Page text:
Miss Madelyn Mack

Created by Hugh C. Weir
(1884-1934)

The first edition.

MISS MADELYN MACK was a later rival of Sherlock Holmes, but her creator, Hugh C. Weir, apparently knew what the public wanted. So Madelyn came complete with a faithful Watson in the form of female reporter Nora Noraker, and a coke addiction of her own — although in her case, it’s cola berries, which act as a stimulant that helps her go without sleep or food for days (perfect for working on a case). She carries them in a locket around her neck.

After graduating college, Madelyn went to work as an assistant house detective for the Niegel Dry Goods store, moving up through the ranks before deciding to strike out on her own. She opened  up a successful detective agency on Fifth Avenue, employing several operatives and a secretary. She must be doing okay — as well as her city digs (complete with a housekeeper, Susan Bolton), Madelyn has a country place north of New York City on the Hudson River.

She’s also apparently quite striking, described as “a masculine-appearing woman, curt of voice, sharp of feature, perhaps dressed in a severe tailor-made gown. I saw a young woman of maybe twenty-five, with red and white cheeks, crowned by a softly waved mass of dull gold hair, and a pair of vivacious grey-blue eyes that at once made one forget every other detail of her appearance.”  She usually dresses all in white or all in black.

She appeared in five stories in a 1914 collection titled appropriately enough Miss Madelyn Mack, Detective, and in two short  films written by Weir, The Riddle of the Tin Soldier (1913) and The Riddle of the Green Umbrella (1914). They both starred Alice Joyce, a popular actress who appeared in more than 200 movies of the silent era. Which raised the question: given that the collection came out in 1914 (and featured four stills from the first film), and the first film was released in 1913, which came first, the book or the film?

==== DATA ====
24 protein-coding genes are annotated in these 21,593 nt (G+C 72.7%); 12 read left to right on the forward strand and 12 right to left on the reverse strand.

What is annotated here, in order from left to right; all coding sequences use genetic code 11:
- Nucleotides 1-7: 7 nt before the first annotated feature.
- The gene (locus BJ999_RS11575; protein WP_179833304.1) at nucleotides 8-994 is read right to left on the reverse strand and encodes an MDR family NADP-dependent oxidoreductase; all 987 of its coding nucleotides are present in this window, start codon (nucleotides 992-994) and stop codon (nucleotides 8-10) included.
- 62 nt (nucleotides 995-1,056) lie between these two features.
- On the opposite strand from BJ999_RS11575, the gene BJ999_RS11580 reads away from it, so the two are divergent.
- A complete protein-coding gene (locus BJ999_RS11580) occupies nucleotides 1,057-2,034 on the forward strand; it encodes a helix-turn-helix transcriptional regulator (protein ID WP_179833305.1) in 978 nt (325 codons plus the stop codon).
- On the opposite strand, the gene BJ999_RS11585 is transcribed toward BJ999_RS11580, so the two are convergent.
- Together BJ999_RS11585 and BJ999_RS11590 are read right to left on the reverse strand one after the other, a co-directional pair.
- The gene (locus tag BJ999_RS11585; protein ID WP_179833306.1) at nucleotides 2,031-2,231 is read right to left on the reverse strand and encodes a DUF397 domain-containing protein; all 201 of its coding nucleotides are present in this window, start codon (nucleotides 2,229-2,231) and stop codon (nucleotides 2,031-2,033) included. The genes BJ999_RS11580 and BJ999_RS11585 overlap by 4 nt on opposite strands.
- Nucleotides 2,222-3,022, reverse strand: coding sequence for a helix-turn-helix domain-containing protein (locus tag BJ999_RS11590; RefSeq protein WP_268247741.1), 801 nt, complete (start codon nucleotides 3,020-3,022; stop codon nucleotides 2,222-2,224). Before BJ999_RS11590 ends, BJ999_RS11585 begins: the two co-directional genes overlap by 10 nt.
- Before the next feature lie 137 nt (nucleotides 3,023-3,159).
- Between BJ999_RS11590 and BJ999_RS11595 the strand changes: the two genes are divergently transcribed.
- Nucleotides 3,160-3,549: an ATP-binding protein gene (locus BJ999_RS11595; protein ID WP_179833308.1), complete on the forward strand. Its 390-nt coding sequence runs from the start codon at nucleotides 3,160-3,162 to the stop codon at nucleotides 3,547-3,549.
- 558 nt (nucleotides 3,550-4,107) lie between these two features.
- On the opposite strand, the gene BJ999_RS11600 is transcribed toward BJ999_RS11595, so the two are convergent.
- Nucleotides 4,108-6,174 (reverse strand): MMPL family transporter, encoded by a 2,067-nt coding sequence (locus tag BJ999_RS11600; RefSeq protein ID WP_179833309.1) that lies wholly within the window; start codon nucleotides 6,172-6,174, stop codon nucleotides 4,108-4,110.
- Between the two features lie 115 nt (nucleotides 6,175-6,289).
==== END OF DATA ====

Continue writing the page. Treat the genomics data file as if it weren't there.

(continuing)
The answer, as explained in Maclean’s Magazine, which seems to have serialized many of the stories, was that “hundreds of thousands of people had been so stirred by the feats of this beautiful young detective” that Hugh C. Weir “was given the task… to put her into print.” Weir worked for a time in the film industry and, thanks to his contacts in Hollywood, several of the Madelyn Mack stories were made into short films

ABOUT THE AUTHOR

Hugh Cosgro Weir was born in Illinois, and worked as a reporter in there and in Ohio, before becoming a freelance magazine writer and then a screenwriter in the early days of Hollywood. In fact, his first two films were the two films featuring Madelyn Mack. Weir ran an advertising agency in 1928 and at the time of his death was the editorial director of Tower Magazines.

UNDER OATH

  • “No better piece of detective fiction has ever been presented than “The Purple Thumb.”
    from the introduction from the November 1, 1914 issue of Macleans

SHORT STORIES & NOVELLAS

  • “The Man with Nine Lives” (July 1914, Macleans; also 1914, Miss Madelyn Mack, Detective)
  • “The Missing Bridegroom” (August 1914, Macleans; also1914, Miss Madelyn Mack, Detective)
  • “Cinderella’s Slipper” (September 1914, Macleans; also 1914, Miss Madelyn Mack, Detective)
  • “The Bullet from Nowhere” (October 1914, Macleans; also 1914, Miss Madelyn Mack, Detective)
  • “The Purple Thumb” (November, 1914, Macleans; also 1914, Miss Madelyn Mack, Detective)
    NOTE: Macleans is a Canadian newsmagazine. I’m assuming the stories may have also been published in an American magazine, as well.

COLLECTIONS

FILMS

  • THE RIDDLE OF THE TIN SOLDIER
    (1913, Kalem Moving Picture Company)
    Silent
    Black & white
    Screenplay by High C. Weir
    Directed by Kenean Buel
    Starring Alice Joyce as MISS MADELYN MACK
    Also starring Henry Hallam, George Hollister Jr., Marguerite Courtot, Harry F. Millarde
  • THE RIDDLE OF THE GREEN UMBRELLA
    (1914, Kalem Moving Picture Company)
    Silent
    Black & white
    Screenplay by High C. Weir
    Directed by Kenean Buel
    Starring Alice Joyce as MISS MADELYN MACK
    Also starring James B. Ross,, Marguerite Courtot, Guy Coombs, Jere Austin

RELATED LINKS

Respectfully submitted by Kevin Burton Smith.

Leave a Reply